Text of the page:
published in: "Forum – The Declaration of Madrid and current psychiatric practice: users' and advocates' views", in: Current Opinion in Psychiatry, Vol. 12 (1999), No. 1, pp. 6-7; and in: Voiceless Movement (Ed.): Deprived of Our Humanity – The Case against Neuroleptic Drugs, Geneva: Association Ecrivains, Počtes & Cie. 1998, pp. 159-162
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Peter Lehmann

Commentary to: WHO Quality Assurance in Mental Health Care: "Draft. Human rights of people with mental disorders" (1997)

We list here some remarks and points that should be added, in our opinion, to the Declaration of Madrid.

Psychiatrists have to reflect that their measures can only suppress ›symptoms‹ with medical methods because treated persons regularly suffer from emotional problems of social nature and not from bodily diseases. To call all subjects ›infirm‹ is libellous.

To base ethical behaviour on the psychiatrist's individual sense of responsibility allows him or her to act arbitrarily. Ethical psychiatric behaviour should be based primarily on the treated person's individual ethic, on the Universal Declaration of Human Rights and other United Nations documents, especially the right of freedom from bodily harm, and on the civil and criminal law.

At any given facility, there should be sufficient space for the number of inmates or patients admitted. There should be phone boxes for inmates or patients in every psychiatric ward. There should be easily visible coin- operated telephones at the entrance hall of each psychiatric institution. In each psychiatric ward there should be an easily visible notice stating that inmates or patients can get writing paper, envelopes and stamps if wanted. There should be notice boards in every ward on which local, regional and national organisations of (ex-) users and survivors of psychiatry can put uncensored information. For each inmate or patient there should be the offer to have a daily walk in the open air for at least 1 h. On each ward there should be a kitchen where inmates or patients can prepare food and drinks around the clock. The nonsmokers' right to have good air to breathe should be guaranteed. The smokers' right to smoke as long as they want should also be guaranteed. Meals served to inmates or patients should meet recommended minimum nutritional requirements. The needs of people who want special diets should be met.

Psychiatrists should provide not only relevant information to empower individuals to make a rational decision; they should give all information about the risks of treatment which are possible and not to be excluded.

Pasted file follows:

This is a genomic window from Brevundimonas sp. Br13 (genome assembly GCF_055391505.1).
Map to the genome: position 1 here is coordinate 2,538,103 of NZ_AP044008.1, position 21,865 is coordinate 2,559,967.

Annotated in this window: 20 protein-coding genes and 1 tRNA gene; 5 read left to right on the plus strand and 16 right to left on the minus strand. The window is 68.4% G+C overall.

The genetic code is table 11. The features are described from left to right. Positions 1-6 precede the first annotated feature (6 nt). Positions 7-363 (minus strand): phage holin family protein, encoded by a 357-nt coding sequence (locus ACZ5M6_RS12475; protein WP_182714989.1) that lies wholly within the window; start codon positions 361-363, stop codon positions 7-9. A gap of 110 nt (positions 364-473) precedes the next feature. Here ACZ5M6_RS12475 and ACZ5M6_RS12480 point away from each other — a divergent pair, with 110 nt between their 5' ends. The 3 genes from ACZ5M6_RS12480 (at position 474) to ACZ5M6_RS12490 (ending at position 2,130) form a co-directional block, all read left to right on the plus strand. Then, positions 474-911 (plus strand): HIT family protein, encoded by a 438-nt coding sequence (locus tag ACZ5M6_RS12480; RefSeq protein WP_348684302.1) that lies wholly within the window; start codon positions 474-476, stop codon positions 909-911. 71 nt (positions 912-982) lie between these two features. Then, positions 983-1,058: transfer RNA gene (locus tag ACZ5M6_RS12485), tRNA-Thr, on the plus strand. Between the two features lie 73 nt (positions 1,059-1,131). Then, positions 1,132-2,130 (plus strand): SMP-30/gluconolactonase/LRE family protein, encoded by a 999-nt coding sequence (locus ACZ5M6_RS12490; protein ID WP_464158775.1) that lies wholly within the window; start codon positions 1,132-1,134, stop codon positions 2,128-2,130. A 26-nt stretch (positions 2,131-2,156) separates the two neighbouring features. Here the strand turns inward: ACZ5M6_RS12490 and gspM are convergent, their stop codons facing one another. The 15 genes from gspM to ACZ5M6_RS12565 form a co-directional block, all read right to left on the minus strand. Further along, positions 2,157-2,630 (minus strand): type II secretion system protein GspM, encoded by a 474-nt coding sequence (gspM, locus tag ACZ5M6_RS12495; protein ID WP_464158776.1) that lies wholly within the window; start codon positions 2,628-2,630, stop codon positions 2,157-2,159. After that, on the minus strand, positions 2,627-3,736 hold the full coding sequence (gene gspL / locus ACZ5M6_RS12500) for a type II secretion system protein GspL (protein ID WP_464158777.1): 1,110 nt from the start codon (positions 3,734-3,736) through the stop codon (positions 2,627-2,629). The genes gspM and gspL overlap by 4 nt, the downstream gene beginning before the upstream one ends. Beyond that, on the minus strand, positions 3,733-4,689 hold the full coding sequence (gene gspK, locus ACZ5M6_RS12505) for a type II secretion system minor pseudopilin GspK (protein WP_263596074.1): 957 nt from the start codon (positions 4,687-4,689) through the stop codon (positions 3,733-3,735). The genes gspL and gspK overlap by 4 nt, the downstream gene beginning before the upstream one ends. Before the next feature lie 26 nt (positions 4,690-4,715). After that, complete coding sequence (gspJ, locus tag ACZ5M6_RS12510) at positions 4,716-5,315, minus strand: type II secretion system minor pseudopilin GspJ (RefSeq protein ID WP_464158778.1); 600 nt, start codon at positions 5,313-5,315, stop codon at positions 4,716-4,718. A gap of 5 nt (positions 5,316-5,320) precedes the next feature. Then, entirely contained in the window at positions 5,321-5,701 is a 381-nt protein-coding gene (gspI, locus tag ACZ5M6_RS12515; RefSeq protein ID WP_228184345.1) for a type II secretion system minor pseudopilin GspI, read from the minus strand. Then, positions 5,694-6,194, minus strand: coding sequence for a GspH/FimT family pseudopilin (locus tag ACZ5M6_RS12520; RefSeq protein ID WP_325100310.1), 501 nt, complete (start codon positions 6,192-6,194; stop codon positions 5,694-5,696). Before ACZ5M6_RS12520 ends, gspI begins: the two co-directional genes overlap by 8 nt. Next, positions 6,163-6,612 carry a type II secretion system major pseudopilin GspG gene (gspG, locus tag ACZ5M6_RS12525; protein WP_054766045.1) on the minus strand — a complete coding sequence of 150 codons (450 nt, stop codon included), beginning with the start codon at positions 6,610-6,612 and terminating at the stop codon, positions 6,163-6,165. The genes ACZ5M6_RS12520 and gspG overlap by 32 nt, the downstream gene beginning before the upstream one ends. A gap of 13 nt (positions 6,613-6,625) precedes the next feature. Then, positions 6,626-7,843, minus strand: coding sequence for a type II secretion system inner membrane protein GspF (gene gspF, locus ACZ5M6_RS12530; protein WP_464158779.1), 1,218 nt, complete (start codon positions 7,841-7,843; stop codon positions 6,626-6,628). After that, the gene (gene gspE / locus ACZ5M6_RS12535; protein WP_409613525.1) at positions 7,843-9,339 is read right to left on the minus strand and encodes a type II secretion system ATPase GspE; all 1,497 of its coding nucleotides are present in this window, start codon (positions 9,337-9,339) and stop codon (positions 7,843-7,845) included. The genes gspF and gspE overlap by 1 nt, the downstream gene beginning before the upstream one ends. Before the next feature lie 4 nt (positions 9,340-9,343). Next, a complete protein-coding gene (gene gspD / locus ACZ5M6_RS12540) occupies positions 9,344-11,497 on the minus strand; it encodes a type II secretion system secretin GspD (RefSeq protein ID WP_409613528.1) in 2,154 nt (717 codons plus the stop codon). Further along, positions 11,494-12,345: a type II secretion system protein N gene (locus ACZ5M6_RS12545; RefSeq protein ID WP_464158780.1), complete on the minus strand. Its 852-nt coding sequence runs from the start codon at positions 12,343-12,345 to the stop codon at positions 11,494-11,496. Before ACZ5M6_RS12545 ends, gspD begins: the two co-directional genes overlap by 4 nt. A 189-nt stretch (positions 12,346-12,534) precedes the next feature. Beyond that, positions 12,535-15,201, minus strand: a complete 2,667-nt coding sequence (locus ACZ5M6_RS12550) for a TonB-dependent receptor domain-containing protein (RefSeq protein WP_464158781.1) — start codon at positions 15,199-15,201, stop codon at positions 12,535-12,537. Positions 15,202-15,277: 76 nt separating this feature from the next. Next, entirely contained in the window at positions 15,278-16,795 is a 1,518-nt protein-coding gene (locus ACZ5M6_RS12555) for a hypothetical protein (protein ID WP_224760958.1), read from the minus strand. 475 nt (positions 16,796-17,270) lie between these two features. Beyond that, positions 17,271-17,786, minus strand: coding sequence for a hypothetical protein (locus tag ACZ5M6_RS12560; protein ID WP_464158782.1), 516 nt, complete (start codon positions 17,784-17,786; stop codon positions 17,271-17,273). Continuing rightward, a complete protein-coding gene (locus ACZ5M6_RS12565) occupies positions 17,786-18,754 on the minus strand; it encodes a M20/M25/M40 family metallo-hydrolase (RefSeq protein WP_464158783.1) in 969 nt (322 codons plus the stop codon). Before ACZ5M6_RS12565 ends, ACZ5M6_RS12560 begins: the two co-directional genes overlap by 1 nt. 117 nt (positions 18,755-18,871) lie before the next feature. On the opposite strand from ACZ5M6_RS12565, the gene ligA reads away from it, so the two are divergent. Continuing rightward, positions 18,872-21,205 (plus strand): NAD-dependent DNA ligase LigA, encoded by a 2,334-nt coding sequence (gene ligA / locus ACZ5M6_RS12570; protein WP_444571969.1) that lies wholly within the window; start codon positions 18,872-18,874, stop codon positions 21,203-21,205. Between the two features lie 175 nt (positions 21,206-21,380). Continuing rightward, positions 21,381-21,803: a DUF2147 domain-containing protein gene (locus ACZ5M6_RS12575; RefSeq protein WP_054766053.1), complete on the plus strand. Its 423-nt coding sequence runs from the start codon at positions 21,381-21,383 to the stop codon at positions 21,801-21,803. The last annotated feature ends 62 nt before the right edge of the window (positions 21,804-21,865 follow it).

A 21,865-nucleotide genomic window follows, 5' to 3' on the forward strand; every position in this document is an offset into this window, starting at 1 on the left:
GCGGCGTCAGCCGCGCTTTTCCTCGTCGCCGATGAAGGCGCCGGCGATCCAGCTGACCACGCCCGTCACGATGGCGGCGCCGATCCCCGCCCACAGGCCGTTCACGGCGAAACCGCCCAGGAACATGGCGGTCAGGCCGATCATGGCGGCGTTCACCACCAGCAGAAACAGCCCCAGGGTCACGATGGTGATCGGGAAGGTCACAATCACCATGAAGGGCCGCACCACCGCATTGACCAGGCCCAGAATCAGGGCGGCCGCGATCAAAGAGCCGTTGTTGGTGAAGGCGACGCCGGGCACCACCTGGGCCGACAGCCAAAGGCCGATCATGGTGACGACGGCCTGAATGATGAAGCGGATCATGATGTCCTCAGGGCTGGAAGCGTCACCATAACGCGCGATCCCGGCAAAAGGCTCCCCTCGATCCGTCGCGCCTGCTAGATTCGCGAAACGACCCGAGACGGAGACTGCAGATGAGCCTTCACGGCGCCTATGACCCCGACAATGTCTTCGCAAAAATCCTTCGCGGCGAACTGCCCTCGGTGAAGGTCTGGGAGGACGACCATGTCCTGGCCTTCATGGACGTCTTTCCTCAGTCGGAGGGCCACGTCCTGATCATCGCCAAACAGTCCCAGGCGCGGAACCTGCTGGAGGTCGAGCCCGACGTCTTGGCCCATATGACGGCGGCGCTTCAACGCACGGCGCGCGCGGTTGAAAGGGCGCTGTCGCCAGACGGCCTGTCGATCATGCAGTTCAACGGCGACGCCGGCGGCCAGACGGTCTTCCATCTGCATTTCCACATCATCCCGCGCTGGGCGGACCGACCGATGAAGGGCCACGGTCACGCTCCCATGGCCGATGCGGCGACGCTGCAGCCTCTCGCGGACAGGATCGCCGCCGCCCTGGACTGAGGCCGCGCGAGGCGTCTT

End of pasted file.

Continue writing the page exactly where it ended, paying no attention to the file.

It should be acknowledged by psychiatric associations and/or by reforms of the law that advance directives (made during non-doubted states of normality) about wanted and unwanted treatments have to be respected.

Psychiatrists who treat without informed consent should lose their medical approbation. The national psychiatric associations should have a section particularly dedicated to human rights. No decision should be made without the consent of national organisations of (ex-) users and survivors of psychiatry.

(Ex-) users and survivors of psychiatry should be involved in the education (including the boards of examiners) of psychiatrists meaningfully and on a well paid level. Organisations of (ex-) users and survivors of psychiatry should be acknowledged as organisations of individuals with a high level of expertise. There should be ombudsmen and ombudswomen who are (ex-) users and survivors of psychiatry at national levels.

There should be bodies including (ex-) users and survivors of psychiatry specifically charged, at national levels, with monitoring the respect of human rights of people with mental disorders or who are said to have mental disorders. The task of these bodies should include the registration of new treatment measures and decisions of ethics' commissions in research fields. Help and support should be made available by staff to family members, friends and persons of trust.

Treatment, if ethical, should be primarily based on nonpharmacological measures such as psychotherapy. Psychosurgery and other intrusive treatments which may possibly cause irreversible damage, such as psychiatric drugs, electro- and insulin shock treatments, should never be carried out on an involuntary inmate or patient without informed consent. Sterilisation, abortion or any treatment that can be harmful for the inmate's or patient's (future) children should never be carried out on people with mental disorders or who are said to have mental disorders.

Clinical trials and experimental treatments should never be carried out on an involuntary inmate or patient without informed consent. The institutions and persons carrying out these trials should be obliged to prove that resultant damage is not a result of these measures.

Information obtained in the treatment relationship should principally be kept in confidence. Written records should be appropriately maintained for all inmates and patients, who should be entitled to access their own records at any time and without justification. Copies of records should be available. Inmates and patients should have the right to revise records or to add commentaries.

Peter Lehmann, Chair, European Network of (ex-) Users and Survivors of Psychiatry